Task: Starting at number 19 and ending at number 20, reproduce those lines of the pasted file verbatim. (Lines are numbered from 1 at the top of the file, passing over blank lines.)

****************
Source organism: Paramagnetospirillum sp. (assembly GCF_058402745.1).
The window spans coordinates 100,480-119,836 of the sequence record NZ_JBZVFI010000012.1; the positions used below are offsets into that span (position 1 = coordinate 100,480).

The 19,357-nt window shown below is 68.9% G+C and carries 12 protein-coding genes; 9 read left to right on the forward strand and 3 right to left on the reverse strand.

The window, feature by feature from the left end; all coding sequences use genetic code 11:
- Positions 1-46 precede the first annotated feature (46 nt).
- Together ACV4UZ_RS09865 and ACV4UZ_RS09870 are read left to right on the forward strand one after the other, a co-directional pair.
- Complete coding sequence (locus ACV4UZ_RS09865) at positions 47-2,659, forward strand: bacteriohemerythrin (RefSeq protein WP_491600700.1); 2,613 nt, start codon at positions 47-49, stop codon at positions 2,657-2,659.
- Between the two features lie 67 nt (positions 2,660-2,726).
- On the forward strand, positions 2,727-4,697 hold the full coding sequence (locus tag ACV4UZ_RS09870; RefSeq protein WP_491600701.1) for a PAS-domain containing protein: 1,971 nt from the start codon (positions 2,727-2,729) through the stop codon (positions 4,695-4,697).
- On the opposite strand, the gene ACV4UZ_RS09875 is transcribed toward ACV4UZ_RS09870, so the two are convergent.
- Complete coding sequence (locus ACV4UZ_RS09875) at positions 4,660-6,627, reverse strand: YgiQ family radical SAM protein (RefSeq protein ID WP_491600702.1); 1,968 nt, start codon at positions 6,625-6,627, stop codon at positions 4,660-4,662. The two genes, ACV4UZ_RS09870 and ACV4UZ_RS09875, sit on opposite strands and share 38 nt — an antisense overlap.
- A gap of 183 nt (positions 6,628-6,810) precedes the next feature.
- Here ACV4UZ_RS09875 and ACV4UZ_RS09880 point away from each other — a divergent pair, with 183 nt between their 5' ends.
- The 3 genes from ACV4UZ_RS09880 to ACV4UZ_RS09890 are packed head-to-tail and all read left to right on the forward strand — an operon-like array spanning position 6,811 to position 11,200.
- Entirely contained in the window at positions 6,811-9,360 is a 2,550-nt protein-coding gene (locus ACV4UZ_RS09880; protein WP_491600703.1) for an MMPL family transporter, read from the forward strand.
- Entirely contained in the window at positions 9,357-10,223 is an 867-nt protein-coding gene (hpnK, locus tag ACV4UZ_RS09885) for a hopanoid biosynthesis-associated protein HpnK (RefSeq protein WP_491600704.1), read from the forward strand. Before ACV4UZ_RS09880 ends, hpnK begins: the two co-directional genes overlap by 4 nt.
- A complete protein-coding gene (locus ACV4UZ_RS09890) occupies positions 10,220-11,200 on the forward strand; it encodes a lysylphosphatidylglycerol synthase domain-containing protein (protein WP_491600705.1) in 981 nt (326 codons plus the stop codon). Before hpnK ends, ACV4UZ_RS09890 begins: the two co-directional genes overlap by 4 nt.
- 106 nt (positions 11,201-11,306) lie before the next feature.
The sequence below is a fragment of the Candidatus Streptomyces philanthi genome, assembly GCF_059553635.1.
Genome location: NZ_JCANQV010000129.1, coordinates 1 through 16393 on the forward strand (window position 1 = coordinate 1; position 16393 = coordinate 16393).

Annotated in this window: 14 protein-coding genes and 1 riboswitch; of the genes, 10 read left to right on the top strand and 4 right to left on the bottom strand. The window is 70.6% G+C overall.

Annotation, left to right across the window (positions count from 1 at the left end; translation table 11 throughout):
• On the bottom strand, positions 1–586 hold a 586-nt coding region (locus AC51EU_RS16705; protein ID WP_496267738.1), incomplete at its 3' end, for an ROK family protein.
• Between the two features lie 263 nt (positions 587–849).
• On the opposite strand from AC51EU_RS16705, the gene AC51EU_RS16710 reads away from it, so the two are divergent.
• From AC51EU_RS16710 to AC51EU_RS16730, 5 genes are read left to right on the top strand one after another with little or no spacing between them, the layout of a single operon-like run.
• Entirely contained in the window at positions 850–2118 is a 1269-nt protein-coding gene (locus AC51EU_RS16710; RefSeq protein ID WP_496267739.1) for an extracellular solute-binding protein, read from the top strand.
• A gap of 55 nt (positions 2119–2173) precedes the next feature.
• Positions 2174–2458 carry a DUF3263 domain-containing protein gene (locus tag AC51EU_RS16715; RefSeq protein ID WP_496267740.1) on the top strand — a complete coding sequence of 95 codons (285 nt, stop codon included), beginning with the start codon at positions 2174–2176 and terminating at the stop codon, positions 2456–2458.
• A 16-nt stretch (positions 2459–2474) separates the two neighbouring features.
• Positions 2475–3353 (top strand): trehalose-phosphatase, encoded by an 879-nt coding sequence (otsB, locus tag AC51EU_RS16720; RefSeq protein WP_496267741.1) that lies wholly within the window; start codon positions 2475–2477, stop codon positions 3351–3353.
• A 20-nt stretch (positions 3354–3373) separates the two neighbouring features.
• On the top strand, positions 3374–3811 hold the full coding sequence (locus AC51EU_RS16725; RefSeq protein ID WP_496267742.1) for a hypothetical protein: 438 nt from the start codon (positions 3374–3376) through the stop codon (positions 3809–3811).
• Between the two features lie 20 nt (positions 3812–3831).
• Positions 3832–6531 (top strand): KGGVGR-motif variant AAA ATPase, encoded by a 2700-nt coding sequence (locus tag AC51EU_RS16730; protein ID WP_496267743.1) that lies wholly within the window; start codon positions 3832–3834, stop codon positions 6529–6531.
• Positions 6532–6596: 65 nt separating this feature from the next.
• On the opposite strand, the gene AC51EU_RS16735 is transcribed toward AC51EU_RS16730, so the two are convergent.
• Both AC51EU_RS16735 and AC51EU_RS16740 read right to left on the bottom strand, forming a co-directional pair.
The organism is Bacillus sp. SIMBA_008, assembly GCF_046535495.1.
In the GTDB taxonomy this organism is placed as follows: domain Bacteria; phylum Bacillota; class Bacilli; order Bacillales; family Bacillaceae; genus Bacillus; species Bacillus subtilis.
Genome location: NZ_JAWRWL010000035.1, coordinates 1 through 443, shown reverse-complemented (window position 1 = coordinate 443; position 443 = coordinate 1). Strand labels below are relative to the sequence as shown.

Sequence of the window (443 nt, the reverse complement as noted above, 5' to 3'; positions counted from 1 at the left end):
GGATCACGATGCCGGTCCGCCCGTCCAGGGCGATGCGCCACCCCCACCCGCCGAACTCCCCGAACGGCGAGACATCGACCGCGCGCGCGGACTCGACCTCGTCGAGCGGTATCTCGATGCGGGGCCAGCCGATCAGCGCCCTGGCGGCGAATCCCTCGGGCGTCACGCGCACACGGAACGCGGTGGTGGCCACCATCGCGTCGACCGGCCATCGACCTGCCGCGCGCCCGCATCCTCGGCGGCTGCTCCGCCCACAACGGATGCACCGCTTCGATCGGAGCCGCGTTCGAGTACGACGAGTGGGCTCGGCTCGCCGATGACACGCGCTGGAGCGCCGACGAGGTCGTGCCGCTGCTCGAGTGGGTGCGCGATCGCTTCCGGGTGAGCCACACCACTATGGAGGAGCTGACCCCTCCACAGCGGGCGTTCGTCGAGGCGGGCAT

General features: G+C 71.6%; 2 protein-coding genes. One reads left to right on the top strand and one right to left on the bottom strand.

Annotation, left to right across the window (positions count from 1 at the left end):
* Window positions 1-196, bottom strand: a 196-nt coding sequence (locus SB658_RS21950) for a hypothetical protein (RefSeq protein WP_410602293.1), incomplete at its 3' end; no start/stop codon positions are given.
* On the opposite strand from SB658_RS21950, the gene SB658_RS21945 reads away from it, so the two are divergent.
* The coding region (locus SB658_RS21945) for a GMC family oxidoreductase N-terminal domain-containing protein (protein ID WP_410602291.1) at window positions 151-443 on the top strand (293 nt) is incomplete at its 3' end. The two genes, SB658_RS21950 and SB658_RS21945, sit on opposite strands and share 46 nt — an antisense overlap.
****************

The sequence below is a fragment of the Candidatus Streptomyces philanthi genome, assembly GCF_059553635.1.
Genome location: NZ_JCANQV010000129.1, coordinates 1 through 16393 on the forward strand (window position 1 = coordinate 1; position 16393 = coordinate 16393).